Skip to content

Posts tagged ‘conflict’

We Were All Babies Once

Black-And-White-Baby

We were all babies once,
With soft and teetering baby heads,
Wide-eyed at the world.

Just like our proverbial baby bottoms,
Uncallused, unblemished, unbruised,
So were our newborn brains – clean, pure.

No neural pathways for fear, jealousy, hatred or self-loathing yet formed.
No axons fused to dendrites to register the words “idiot,” “nigger,” “rape” or “kill.”

For a few precious moments, we were free.

In 1937, Saddam Hussein and Colin Powell,
Had they been left alone together by their mothers to play on a blanket in the sun,
Would have blinked with curious wonder at the chubby round cheeks and dark eyes
Gazing back across flowered fabric.

We don’t choose the gods who speak first into our tiny ears,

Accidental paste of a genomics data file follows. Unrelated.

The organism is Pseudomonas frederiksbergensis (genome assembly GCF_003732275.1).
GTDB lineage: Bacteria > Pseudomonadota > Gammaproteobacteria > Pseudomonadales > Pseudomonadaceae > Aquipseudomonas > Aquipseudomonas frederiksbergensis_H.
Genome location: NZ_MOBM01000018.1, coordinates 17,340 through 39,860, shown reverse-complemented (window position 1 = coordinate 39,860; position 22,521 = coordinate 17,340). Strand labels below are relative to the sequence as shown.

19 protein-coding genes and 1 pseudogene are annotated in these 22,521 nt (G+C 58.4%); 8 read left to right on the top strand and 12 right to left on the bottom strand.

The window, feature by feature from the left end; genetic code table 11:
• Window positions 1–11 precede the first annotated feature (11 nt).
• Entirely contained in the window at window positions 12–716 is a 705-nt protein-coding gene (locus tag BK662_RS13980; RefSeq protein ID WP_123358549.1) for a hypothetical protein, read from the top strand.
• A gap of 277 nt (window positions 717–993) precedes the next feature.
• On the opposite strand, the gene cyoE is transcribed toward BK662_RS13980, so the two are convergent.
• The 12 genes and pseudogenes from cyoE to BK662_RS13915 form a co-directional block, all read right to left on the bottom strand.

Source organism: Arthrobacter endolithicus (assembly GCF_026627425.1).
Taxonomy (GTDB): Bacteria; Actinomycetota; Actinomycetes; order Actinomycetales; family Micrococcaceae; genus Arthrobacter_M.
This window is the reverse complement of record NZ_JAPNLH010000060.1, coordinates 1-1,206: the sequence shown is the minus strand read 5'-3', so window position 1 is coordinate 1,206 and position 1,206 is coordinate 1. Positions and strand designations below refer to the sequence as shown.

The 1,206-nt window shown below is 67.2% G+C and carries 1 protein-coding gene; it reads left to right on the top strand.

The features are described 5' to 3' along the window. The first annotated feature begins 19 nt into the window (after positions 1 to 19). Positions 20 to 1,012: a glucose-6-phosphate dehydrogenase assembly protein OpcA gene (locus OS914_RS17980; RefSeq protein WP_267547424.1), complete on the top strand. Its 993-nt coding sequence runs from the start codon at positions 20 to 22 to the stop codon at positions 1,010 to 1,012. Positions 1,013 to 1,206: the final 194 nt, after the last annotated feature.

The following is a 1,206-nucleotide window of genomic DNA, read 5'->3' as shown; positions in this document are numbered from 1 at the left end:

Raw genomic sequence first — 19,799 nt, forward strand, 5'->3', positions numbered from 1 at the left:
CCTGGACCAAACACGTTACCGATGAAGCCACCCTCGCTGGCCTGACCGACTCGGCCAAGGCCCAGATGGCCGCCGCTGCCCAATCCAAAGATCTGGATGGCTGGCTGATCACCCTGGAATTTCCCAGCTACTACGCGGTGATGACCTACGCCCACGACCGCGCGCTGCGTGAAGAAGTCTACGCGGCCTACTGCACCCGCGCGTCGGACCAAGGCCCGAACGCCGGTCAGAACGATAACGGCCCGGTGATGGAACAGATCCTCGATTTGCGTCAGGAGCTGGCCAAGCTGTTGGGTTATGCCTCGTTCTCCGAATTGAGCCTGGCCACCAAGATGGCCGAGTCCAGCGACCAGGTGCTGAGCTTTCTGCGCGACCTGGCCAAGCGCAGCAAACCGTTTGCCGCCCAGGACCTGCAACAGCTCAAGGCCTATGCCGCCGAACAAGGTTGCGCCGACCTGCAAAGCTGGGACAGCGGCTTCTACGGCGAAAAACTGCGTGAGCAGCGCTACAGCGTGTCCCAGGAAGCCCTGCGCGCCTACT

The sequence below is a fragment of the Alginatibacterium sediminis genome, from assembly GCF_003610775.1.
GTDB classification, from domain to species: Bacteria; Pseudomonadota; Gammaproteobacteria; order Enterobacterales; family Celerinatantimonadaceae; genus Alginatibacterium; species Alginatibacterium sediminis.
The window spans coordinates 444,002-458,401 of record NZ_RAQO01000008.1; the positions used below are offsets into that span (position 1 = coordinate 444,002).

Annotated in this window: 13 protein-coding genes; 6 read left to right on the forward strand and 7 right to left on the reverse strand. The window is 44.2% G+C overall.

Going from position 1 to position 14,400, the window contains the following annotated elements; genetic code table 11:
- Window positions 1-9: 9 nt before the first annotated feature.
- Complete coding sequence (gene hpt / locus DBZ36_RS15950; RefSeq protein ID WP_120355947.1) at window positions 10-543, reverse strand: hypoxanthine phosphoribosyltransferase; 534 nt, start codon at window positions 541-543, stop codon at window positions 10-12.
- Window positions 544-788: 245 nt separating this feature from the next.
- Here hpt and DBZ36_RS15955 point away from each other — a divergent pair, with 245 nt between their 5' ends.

Who give color, texture, form to the landscape of our minds.

It is not for us to say whether the hands that hold our wobbly heads are rough or gentle,
Or whether they are there to hold us at all.

We only make do,
And take what we are given,
Because it is all we can, all we have.

Until the time that our muscles and minds have hardened
into some functional state.

And then, we act.

But Then is too late.
The dominoes have been set for us,
And they are already falling.

We choose, yes,
But only from among the paths we see from where we stand.

Our actions are our own,
But we act out of the reality inside,
That was put there by someone else,
whose reality was put there by someone else,
whose reality was put there by someone else…

What if, instead of floating between the households of depressed mother, militant uncle, abusive step-father,
Baby Saddam had sat on my father’s knee,